Low-grade systemic inflammation is suggested to play a role in the development of several chronic diseases including cancer. Higher levels of physical activity and lower adiposity have been associated with reduced levels of markers of systemic inflammation, such as C-reactive protein (CRP); however, reductions in CRP have not been consistently observed in randomized controlled trials of exercise.

Purpose: To examine the effect of a 12-month aerobic exercise intervention on CRP levels in men and women.

Methods: One hundred two men and 100 women, sedentary and of ages 40 to 75 years, with mean body mass index (BMI) of 29.9 and 28.7 kg/m2, respectively, were randomly assigned to a 12-month moderate-to-vigorous aerobic exercise intervention (6 d/wk, 60 min/d, 60-85% maximum heart rate) or control group. Fasting blood samples were collected at baseline and at 12 months. CRP levels were measured by high-sensitivity latex-enhanced nephelometry.

Results: At baseline, CRP was 1.16 and 2.11 mg/L for men and women, respectively, and CRP was correlated with percent body fat (r = 0.48, P ≤0.001), BMI (r = 0.37, P ≤ 0.001), and aerobic fitness (r = −0.49, P ≤ 0.001). No intervention effects were observed for CRP in men or women, or when stratified by baseline BMI (<30 versus ≥30 kg/m2), baseline CRP (<3 versus ≥3 mg/L), or change in body weight, body composition, or aerobic fitness.

Conclusion: A 12-month moderate-to-vigorous aerobic exercise intervention did not affect CRP levels in previously sedentary men or women with average-risk CRP values at baseline. (Cancer Epidemiol Biomarkers Prev 2008;17(7):1714–8)

Systemic inflammation has been implicated in the pathogenesis of several chronic diseases, including cancer (1-3). In relation to cancer, systemic inflammation is suggested to play a role in both tumor development and promotion (4). C-reactive protein (CRP) is a nonspecific acute-phase protein secreted by the liver that is considered a surrogate marker of chronic low-grade systemic inflammation. Systemic inflammation has been suggested to be an important mechanistic link between physical activity and cancer risk (5).

CRP is positively associated with body fat (6, 7) and negatively associated with physical activity (8-11) and cardiorespiratory fitness (VO2max; refs. 12-16) in observational studies. It is not clear whether improvements in cardiorespiratory fitness reduce CRP and whether such an effect is mediated entirely by a reduction in body fat. The results of previous randomized controlled trials of exercise effects on CRP levels have been mixed (17-25).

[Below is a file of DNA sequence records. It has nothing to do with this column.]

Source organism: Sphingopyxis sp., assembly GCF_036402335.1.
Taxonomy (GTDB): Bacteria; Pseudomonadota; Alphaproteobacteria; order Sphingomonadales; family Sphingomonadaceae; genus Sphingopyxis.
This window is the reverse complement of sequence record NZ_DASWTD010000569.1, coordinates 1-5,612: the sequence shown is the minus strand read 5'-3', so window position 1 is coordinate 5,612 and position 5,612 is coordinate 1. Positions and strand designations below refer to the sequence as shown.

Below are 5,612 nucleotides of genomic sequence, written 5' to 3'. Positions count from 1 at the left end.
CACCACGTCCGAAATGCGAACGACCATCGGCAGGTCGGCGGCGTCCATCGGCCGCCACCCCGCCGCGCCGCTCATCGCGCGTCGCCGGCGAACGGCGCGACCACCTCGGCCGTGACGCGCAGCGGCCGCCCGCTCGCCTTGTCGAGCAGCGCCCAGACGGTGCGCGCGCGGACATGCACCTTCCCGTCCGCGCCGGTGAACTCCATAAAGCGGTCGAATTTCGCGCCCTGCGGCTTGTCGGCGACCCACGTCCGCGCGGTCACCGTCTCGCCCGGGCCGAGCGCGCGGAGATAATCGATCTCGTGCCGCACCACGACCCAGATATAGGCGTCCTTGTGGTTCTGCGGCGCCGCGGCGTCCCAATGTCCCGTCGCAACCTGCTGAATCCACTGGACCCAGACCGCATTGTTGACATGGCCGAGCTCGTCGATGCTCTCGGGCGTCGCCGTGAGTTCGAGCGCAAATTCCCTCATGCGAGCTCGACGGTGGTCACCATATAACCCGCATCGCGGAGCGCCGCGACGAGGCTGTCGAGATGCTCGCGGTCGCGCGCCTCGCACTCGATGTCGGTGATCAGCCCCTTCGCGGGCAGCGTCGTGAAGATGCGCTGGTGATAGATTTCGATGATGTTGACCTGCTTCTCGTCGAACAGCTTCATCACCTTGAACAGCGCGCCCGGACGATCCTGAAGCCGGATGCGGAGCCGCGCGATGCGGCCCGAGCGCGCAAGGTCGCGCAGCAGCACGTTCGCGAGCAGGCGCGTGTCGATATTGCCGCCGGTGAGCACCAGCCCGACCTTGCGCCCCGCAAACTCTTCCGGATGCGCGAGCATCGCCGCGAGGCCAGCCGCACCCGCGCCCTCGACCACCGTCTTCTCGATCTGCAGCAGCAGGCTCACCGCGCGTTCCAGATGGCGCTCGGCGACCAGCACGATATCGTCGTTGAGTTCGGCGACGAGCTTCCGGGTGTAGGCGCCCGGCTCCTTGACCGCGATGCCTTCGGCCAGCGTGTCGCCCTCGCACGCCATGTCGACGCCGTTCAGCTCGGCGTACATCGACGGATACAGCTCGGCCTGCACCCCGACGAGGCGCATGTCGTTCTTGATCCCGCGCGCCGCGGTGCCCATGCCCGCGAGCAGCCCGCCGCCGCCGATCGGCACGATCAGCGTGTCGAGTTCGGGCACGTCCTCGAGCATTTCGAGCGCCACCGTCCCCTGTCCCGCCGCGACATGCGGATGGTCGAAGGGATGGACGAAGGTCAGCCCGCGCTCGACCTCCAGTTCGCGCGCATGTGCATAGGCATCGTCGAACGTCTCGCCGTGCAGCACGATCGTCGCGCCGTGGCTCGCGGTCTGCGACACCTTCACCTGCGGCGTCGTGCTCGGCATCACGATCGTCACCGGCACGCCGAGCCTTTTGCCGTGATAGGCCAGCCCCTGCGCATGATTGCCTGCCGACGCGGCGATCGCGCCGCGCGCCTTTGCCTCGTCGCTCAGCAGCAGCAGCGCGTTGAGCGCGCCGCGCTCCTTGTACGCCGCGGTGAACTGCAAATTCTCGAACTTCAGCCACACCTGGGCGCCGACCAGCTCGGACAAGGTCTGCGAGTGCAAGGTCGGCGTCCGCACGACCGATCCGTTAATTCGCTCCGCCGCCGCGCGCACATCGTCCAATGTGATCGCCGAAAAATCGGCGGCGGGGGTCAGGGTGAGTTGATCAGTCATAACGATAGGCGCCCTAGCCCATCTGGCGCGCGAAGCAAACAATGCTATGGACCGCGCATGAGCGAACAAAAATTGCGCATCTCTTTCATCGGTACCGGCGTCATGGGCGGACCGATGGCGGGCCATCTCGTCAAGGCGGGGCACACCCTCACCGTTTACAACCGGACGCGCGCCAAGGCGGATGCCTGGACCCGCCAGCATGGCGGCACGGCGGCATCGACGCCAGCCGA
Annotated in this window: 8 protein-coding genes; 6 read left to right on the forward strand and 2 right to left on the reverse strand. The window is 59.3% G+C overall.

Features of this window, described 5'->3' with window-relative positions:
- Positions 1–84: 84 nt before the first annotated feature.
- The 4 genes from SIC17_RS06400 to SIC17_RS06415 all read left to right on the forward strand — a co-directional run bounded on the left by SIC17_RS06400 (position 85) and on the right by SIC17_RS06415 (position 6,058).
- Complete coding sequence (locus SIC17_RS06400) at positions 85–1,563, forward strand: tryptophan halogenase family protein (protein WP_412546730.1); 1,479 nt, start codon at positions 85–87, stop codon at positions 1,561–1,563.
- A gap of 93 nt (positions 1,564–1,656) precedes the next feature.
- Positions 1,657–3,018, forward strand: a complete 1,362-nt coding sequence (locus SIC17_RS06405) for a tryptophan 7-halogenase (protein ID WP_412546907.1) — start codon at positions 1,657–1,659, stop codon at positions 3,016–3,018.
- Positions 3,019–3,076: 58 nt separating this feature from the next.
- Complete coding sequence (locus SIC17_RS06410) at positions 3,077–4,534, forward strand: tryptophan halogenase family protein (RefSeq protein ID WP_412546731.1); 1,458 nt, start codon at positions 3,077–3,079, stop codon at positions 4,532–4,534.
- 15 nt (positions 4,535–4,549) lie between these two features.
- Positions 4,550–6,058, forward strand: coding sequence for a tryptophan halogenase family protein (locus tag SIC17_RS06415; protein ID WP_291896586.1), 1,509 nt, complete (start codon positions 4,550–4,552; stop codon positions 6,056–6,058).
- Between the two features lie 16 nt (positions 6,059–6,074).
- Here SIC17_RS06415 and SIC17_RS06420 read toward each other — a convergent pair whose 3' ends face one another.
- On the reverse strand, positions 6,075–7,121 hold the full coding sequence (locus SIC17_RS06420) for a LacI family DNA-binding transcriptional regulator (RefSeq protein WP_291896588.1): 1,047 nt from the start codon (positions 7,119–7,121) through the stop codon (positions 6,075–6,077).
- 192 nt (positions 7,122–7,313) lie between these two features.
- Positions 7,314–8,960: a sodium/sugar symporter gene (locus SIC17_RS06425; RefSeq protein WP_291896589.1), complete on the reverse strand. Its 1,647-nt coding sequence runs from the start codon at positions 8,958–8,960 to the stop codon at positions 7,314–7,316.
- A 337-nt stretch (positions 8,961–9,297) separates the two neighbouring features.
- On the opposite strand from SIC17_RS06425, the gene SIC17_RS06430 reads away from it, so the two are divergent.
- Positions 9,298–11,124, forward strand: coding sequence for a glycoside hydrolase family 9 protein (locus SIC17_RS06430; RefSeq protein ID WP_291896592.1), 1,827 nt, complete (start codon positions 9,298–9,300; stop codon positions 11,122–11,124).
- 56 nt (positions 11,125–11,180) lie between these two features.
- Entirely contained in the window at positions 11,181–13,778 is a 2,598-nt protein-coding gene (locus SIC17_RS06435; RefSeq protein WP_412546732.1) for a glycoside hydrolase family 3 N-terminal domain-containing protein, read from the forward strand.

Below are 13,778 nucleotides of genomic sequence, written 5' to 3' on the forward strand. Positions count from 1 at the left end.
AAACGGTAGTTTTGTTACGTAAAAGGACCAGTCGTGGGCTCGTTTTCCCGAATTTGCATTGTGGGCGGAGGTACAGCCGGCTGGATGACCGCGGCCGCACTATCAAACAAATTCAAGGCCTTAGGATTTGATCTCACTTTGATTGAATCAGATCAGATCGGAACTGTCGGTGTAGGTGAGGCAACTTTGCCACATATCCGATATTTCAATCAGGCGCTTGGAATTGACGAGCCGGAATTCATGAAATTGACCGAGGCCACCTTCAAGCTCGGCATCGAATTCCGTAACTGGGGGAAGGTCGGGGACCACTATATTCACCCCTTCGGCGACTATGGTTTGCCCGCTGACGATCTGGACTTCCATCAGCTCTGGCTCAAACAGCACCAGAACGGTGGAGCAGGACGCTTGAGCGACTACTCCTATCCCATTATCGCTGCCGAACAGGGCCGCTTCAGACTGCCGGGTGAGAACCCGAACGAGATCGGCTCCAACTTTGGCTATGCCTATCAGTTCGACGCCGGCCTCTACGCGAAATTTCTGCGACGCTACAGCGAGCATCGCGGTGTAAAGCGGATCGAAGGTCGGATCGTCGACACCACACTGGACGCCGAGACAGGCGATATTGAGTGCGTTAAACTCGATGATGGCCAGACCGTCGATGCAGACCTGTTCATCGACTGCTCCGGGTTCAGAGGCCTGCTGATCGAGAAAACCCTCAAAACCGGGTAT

This study investigated the effects of a 12-month aerobic exercise intervention on CRP, a proposed biomarker of cancer risk, in 202 previously sedentary adults. We hypothesized that those in the exercise group would have a significant improvement in aerobic fitness (VO2max) and a subsequent reduction in CRP at 12 months compared with controls.

Design Overview

This study was a 12-mo randomized controlled trial that compared the effect of a moderate-intensity exercise intervention to a usual lifestyle control program on biomarkers of colon cancer risk. Participants were men and women, 40 to 75 y old, who were sedentary (i.e., <90 min/wk of moderate-to-vigorous exercise in the past 3 mo), had a normal exercise tolerance test, and had no serious medical conditions. Participants were recruited to a trial examining biomarkers of colon cancer risk through media placements, flyers, a study web site, and referrals (2001-2004). One hundred two men and 100 women were enrolled. The study was approved by the Fred Hutchinson Cancer Research Center Institutional Review Board.

Laboratory Analysis

Blood samples were obtained following a 12-h fast and stored at −70°C. Plasma CRP was measured by latex-enhanced nephelometry by high-sensitivity assays on the Behring Nephelometer II analyzer (Dade-Behring Diagnostics) at the University of Washington Clinical Immunology Laboratory, by staff blinded to group assignment. The lower detection limit for CRP was 0.2 mg/L. The interassay and intraassay coefficients of variations were 0.3% and 0.3%, respectively.

Demographics, Anthropometrics, and Fitness

At baseline and 12 mo, participants were evaluated for demographics, medical history, weight, height, body composition as measured by DEXA whole-body scanner (GE Lunar), and cardiopulmonary fitness (VO2max) as measured by oxygen update during a maximal graded treadmill test (Medgraphics).